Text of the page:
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Impaired Language Acquisition

Term Paper (Advanced seminar) 2006 20 Pages

English Language and Literature Studies - Linguistics

Excerpt

Table of Contents

1. Introduction

2. Language Acquisition
2.1. General overview
2.2. Stages of Language Acquisition
2.2.1. Pre-Language Stages
2.2.2. Holophrastic Stage
2.2.3. Two-Word-Stage
2.2.4. Telegraphic Speech Stage

3. Impaired Language Acquisition

4. Specific Language Impairment
4.1. General outline
4.2. Indicators and Consequences
4.3. Reasons for Specific Language Impairment
4.4. Diagnosis and Intervention

5. Types of Impairment
5.1. Phonological Impairment
5.2. Grammatical Impairment
5.3. Pragmatic Impairment

6. Conclusion

Bibliography

1. Introduction

Language is a major communicative device. Human beings communicate via different language systems like for instance sign languages, verbal languages and written languages. This paper will deal with the acquisition of the verbal language or more accurate certain problems which can occur during the process of acquisition.

Almost every human being acquires one or more languages during his live. The general schedule of acquisition can be considered to be the same for all languages and all human beings. Learners of different languages and different age create the same errors. However this process of acquisition does not always follow the same pattern, there are instances in which the process is distracted due to certain problems. Some children suffer from brain damages which prevent them from learning a language properly, while other children have hearing problems which result as well in problems with the acquisition of a language. Furthermore there exists a group of children which have no obvious physically problems like brain damages or hearing problems, but they are delayed or impaired concerning the process of language acquisition. This group of children is within the focus of this paper because their development as well as the treatment of their impairment is most challenging for researchers and medical doctors.

To show the problems that can occur in an acquisition process, the first part of this paper will outline the normal process of language acquisition which almost all children pass through. This serves the purpose to show the contrasts between a normal language development and an impaired development.

After this short outline the general concept of language impairment will be described, before dealing with the concept of Specific Language Impairment (SLI). This concept will be described in more detail before showing the different specifications in which the SLI can occur. These specifications will be illustrated through examples that sow the contrasts and similarities between children with and without problems in the language acquisition.

The Conclusion will present a short summary of the presented issues as well as results of recent research concerning the treatment of SLI.

2. Language Acquisition

2.1. General overview

The acquisition of a language, no matter if it is the first or second language acquisition is in the centre of interest of a great number of linguists. As this paper deals with the language impairment in children, only the process of first language acquisition will be described.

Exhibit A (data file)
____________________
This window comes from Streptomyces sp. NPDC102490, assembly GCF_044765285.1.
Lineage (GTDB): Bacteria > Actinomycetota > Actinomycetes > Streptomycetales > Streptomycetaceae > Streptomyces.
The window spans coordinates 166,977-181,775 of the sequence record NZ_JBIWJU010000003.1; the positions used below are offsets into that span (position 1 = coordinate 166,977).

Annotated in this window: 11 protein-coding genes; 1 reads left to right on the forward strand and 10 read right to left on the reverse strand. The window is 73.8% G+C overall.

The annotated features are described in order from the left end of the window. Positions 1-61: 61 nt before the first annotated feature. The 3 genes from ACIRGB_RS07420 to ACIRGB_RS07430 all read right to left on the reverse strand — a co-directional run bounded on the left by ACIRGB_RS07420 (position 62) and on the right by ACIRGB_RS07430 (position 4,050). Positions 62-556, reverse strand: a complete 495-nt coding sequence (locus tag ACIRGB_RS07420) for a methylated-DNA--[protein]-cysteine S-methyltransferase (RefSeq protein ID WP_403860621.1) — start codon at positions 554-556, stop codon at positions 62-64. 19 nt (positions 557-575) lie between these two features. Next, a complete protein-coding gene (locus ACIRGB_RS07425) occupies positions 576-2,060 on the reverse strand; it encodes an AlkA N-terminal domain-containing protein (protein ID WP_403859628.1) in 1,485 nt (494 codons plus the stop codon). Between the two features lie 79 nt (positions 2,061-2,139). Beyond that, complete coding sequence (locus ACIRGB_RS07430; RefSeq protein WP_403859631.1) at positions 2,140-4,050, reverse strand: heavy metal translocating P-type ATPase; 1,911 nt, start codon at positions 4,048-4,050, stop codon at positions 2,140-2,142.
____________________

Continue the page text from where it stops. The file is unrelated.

One fact that is remarkable concerning the acquisition Language acquisition in children is that they learn very fast and to a large degree without any formal instruction[1]. Another interesting aspect is that all children, no matter in which social class or culture they grow up, acquire a certain language. This capability of children to learn any language relies to a certain degree on the structure of the brain and the neurological structures which link the brain with the speech organs, which is unique for human beings. However, the fact, that children can learn any language, did often lead to the assumption that children possess an innate predisposition to learn an unspecified language[2]. However if this predisposition was the only requirement for the learning of a language, children growing up in isolation, without being in contact with a specific language would learn a language. As this is not the case, it becomes obvious that other factors apart from the “language faculty” are important to learn a language[3].

The major requirement to learn a language is interaction with other people who speak a certain language. This is what connects the ability to learn an unspecified language with a specific language[4]. It is important that this contact with any language takes place before the child reaches a certain age, which is called the critical period. When there is no language contact before this age, the child will have serious problems in learning a language properly. As a result from these research findings it can be concluded that a language is not an innate or inherited predisposition but that it is achieved in an interactive and communicative process with other individuals in a certain environment[5].

However this interaction with other language users does not in all cases lead to a language acquisition. If the child suffers from a brain damage, deafness or a disability concerning the speech organs, the language acquisition process can be delayed or completely prevented. This aspect of impaired language acquisition will be dealt with in the next chapter, while this chapter examines the stages a normally developing child passes through while acquiring a language.

2.2. Stages of Language Acquisition